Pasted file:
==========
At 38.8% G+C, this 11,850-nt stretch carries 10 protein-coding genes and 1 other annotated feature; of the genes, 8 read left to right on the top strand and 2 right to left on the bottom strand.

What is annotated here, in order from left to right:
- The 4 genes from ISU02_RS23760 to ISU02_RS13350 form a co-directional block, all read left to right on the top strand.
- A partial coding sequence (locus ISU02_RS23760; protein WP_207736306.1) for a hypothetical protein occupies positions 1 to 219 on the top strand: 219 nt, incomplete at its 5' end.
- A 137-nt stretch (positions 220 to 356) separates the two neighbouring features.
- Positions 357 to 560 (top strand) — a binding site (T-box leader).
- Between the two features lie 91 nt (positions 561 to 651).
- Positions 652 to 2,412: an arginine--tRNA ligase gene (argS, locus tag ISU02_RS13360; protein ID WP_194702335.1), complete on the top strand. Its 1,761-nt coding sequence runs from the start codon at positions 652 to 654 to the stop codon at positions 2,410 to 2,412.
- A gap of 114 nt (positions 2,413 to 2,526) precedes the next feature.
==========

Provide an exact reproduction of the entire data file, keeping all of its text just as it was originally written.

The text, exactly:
At 38.8% G+C, this 11,850-nt stretch carries 10 protein-coding genes and 1 other annotated feature; of the genes, 8 read left to right on the top strand and 2 right to left on the bottom strand.

What is annotated here, in order from left to right:
- The 4 genes from ISU02_RS23760 to ISU02_RS13350 form a co-directional block, all read left to right on the top strand.
- A partial coding sequence (locus ISU02_RS23760; protein WP_207736306.1) for a hypothetical protein occupies positions 1 to 219 on the top strand: 219 nt, incomplete at its 5' end.
- A 137-nt stretch (positions 220 to 356) separates the two neighbouring features.
- Positions 357 to 560 (top strand) — a binding site (T-box leader).
- Between the two features lie 91 nt (positions 561 to 651).
- Positions 652 to 2,412: an arginine--tRNA ligase gene (argS, locus tag ISU02_RS13360; protein ID WP_194702335.1), complete on the top strand. Its 1,761-nt coding sequence runs from the start codon at positions 652 to 654 to the stop codon at positions 2,410 to 2,412.
- A gap of 114 nt (positions 2,413 to 2,526) precedes the next feature.